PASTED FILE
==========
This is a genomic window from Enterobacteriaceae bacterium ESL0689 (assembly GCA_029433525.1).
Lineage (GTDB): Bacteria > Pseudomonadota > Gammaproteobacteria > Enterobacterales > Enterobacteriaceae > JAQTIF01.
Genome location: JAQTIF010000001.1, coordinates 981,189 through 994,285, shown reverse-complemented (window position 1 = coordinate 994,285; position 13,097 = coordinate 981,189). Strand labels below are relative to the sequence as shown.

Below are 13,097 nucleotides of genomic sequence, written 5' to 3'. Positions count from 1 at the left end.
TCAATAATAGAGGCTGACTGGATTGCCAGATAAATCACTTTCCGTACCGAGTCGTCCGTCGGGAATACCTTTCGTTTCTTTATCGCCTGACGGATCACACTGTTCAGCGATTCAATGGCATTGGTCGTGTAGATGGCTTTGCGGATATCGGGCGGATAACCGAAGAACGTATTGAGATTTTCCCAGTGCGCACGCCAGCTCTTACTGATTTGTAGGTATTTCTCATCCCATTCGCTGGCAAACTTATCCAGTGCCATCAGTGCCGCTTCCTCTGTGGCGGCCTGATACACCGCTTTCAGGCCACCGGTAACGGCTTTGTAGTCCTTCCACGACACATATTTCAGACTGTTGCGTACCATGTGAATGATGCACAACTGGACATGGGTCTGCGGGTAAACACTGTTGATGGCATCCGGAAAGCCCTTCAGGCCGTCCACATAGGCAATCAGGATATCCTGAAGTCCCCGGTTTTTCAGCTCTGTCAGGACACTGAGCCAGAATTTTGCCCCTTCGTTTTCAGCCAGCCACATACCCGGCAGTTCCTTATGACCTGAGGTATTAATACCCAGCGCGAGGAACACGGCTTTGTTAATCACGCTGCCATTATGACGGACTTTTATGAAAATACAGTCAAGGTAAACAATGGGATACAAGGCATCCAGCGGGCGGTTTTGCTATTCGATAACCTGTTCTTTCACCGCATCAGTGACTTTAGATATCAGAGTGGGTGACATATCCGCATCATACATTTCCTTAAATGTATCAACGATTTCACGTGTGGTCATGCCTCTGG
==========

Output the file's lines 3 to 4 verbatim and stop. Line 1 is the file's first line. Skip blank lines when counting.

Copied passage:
Genome location: JAQTIF010000001.1, coordinates 981,189 through 994,285, shown reverse-complemented (window position 1 = coordinate 994,285; position 13,097 = coordinate 981,189). Strand labels below are relative to the sequence as shown.

Below are 13,097 nucleotides of genomic sequence, written 5' to 3'. Positions count from 1 at the left end.